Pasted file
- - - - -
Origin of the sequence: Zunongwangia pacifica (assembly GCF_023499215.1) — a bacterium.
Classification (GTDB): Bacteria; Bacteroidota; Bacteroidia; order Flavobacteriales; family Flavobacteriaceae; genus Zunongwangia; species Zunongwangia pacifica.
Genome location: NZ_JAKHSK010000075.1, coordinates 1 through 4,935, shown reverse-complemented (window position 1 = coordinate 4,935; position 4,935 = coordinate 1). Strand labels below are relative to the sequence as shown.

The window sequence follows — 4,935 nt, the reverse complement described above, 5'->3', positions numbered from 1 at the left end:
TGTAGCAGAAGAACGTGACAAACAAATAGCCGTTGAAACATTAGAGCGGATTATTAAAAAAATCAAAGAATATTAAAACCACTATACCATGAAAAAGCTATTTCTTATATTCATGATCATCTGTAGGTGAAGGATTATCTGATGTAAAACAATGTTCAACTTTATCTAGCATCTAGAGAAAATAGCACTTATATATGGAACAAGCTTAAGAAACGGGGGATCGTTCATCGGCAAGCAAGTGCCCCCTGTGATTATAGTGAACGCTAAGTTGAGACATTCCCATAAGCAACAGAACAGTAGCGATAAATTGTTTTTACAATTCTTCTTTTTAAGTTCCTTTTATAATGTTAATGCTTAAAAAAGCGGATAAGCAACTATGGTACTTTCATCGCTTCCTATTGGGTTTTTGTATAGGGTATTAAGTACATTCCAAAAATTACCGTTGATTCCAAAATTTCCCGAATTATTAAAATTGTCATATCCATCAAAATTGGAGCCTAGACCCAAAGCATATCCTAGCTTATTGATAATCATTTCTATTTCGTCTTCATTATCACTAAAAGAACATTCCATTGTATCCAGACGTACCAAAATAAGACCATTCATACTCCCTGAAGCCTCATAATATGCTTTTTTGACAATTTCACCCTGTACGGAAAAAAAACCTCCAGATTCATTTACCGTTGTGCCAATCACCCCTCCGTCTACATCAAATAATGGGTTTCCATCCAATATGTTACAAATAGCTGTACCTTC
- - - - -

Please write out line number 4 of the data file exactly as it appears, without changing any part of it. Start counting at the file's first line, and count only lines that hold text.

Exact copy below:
The window sequence follows — 4,935 nt, the reverse complement described above, 5'->3', positions numbered from 1 at the left end: